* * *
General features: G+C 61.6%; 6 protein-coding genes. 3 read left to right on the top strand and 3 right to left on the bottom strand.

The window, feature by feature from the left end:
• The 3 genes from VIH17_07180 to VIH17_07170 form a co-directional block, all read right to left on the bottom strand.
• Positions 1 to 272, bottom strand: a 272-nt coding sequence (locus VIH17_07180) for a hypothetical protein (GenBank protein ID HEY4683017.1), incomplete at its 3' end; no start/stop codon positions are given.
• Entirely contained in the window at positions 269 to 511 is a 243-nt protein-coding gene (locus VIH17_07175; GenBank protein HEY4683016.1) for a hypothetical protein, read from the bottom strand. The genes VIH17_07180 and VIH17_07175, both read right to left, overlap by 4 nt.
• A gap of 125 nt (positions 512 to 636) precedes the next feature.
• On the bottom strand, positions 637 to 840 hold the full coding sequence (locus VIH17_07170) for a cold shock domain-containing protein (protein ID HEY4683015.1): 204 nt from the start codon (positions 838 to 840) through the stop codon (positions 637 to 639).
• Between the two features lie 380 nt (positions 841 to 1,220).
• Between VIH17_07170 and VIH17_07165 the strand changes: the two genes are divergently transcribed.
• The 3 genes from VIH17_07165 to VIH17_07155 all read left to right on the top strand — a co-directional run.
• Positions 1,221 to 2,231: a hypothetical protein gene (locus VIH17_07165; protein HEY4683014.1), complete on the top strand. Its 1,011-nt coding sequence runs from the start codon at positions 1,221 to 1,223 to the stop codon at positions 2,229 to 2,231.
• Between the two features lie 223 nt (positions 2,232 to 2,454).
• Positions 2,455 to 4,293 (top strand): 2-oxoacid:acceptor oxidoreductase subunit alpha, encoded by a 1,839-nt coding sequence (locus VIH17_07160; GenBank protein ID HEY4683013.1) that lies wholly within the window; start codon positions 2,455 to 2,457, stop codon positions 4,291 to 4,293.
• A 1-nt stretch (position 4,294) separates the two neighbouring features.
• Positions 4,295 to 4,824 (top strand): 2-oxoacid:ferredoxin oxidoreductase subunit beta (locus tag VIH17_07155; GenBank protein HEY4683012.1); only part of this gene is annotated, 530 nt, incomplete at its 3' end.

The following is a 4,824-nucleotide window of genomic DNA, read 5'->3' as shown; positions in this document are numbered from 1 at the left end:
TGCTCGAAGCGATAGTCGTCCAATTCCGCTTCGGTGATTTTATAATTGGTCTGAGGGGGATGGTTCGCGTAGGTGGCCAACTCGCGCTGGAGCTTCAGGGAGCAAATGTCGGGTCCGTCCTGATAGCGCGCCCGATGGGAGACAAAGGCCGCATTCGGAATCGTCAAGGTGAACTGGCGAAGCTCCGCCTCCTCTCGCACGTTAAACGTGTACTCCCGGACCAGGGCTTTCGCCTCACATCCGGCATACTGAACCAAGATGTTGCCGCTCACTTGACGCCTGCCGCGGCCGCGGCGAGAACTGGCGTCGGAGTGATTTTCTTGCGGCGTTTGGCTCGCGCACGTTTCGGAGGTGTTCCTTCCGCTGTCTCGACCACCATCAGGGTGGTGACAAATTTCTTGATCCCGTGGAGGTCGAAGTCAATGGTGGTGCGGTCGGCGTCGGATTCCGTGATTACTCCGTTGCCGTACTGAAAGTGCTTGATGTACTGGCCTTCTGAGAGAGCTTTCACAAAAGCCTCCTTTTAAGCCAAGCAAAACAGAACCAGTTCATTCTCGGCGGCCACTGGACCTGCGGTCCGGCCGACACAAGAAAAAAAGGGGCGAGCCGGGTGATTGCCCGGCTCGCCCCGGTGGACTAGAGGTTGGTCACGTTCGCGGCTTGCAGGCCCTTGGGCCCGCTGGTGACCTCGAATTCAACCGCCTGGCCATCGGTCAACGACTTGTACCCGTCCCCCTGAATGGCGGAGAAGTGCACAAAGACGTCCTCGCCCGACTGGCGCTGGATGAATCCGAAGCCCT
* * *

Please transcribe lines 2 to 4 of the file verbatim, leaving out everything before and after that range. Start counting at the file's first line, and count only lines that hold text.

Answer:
The window, feature by feature from the left end:
• The 3 genes from VIH17_07180 to VIH17_07170 form a co-directional block, all read right to left on the bottom strand.
• Positions 1 to 272, bottom strand: a 272-nt coding sequence (locus VIH17_07180) for a hypothetical protein (GenBank protein ID HEY4683017.1), incomplete at its 3' end; no start/stop codon positions are given.